The Carnival is a festival that is celebrated world wide but in few places is it as spectacular as in Aruba. It is a celebration held before Lent, and in Aruba is such an important and anticipated part of local culture that Aruba Carnival 2011 - 2015 is already being planned. The festivities start in January and usually end right before Ash Wednesday.
Aruba is a tropical island with what are acclaimed as some of the most gorgeous beaches in the world, a warm tropical climate and a population who delight in visitors to the island. Aruba is part of the Kingdom of the Netherlands with all the modern amenities and with a particularly friendly island flavor. This small island has some 92 different nationalities living within Aruba.
Experiencing a Carnival for the first time is a feast for the senses with colorful costumes, street dances, and local events, which reflect the island culture. Carnival is an important holiday for the locals, which has events, which extend from January until Ash Wednesday and represents the cleansing of the soul in preparation for Lent. The festival ends with the ceremonial effigy burning of King Momo. Masks and colorful costumes are a common feature of the Carnival.
While the parades and dances can be an incredible experience and a wonderful party for adults, Aruba also has parades for children, where kids are welcomed, and a junior Queen and King election is held for the younger crowd and the parades designated for children are suitable for young and old alike.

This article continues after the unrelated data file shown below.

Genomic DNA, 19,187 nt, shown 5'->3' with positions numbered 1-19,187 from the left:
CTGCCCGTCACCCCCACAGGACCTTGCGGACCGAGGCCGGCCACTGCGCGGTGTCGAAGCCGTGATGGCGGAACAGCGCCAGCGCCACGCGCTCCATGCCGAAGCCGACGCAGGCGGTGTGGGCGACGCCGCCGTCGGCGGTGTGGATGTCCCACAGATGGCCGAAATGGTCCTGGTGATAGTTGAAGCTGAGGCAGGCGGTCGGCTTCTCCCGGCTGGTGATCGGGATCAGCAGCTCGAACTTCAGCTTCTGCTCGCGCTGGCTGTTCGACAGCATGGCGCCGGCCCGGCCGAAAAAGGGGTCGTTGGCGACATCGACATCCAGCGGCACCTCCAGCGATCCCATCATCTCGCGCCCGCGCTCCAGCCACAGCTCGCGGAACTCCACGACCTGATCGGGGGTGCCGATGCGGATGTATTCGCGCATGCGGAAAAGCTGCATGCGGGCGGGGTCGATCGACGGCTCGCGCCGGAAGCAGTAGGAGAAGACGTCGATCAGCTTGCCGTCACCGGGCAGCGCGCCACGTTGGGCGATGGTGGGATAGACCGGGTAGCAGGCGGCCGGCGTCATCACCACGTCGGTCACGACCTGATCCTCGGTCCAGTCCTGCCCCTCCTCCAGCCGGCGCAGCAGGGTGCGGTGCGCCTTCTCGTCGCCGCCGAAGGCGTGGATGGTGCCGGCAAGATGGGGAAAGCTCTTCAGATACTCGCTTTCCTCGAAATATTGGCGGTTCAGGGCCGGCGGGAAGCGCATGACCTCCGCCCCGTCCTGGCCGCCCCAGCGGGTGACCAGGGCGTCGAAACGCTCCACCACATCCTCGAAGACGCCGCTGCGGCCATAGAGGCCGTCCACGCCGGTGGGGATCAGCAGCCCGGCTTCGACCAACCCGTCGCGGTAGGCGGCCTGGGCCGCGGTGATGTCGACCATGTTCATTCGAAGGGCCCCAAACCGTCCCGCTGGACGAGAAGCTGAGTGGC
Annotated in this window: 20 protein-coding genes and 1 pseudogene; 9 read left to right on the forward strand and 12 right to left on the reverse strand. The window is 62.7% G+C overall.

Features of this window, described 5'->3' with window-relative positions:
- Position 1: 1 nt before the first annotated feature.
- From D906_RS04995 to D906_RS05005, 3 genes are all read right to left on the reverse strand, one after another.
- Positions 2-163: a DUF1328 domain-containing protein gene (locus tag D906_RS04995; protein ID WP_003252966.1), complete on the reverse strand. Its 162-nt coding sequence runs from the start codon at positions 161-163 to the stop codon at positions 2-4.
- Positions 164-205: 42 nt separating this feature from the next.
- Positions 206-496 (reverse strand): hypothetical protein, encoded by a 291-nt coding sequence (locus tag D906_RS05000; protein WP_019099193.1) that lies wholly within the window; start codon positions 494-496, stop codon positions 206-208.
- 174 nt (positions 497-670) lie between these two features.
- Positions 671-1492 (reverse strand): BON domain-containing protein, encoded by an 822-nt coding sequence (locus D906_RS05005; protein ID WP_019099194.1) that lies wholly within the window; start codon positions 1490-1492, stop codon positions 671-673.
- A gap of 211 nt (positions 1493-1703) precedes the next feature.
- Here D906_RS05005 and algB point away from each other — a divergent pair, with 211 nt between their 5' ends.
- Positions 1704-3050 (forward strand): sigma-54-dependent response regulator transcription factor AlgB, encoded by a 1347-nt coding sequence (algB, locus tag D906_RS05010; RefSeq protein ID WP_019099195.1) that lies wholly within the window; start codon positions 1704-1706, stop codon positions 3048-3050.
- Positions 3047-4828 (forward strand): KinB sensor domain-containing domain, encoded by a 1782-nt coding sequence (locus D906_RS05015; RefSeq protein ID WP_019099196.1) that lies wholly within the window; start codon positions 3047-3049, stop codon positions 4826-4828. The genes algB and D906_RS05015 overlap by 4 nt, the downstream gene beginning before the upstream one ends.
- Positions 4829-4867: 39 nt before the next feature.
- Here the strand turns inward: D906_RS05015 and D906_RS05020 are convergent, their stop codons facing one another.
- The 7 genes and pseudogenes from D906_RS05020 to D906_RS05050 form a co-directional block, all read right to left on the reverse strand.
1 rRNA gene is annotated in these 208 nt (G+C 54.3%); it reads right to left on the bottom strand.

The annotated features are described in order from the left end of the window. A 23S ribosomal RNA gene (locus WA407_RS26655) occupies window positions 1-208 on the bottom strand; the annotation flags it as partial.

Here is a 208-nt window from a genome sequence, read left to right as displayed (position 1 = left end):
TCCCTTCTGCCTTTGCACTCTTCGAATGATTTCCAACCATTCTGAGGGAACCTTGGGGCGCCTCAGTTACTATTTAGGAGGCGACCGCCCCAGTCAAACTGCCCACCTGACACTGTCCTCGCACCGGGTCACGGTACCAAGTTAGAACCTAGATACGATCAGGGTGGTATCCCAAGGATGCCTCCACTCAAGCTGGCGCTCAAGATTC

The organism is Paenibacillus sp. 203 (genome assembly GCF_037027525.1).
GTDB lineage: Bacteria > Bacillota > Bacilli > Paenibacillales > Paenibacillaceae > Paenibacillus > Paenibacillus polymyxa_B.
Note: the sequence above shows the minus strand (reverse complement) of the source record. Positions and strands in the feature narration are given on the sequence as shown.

Everyone is welcomed in Aruba and at no other time is the island spirit as evident as at Carnival. There are grand parades, mini parades, street dances, torch parades and impromptu as well as scheduled events that feature dancing, music and color during the Carnival season.
Street parades provide the atmosphere for the Carnival and they are known as jump-ups. March 5, 2011 the largest street parade is scheduled for 4 Am beginning in the streets of St. Nicolas. At 1pm, it continues so that though the early hour may not suit everyone, the parades last for hours wending through the streets and even the late riser can get in on the fun.
On Sunday March 6, the 57th annual Oranestad Grand Parade begins at 11 am and as the grand finale for the festivities and final parade continues through the streets until the evening.
Carnival Monday is a national holiday signaling the the end of the season approaching. Each district has their own festivities and their own parades, but all officially end at some point on Tuesday before Ash Wednesday.
Although the carnivals are delightful and energetic, Aruba visitors can indulge in sunning, on what are widely believed to the pristine beaches in the world, or the more adventurous may choose to try windsurfing or even kite surfing. Deep-sea fishing, scuba diving and snorkeling or perhaps an evening at the casino is part of the activities a visitor might indulge during this delightful season.
Aruba is known worldwide as a vacation paradise and the attractions of this gorgeous Caribbean island combined with the three-month party and festival atmosphere make it a favorite stop for world travelers, honeymooners and of course party lovers.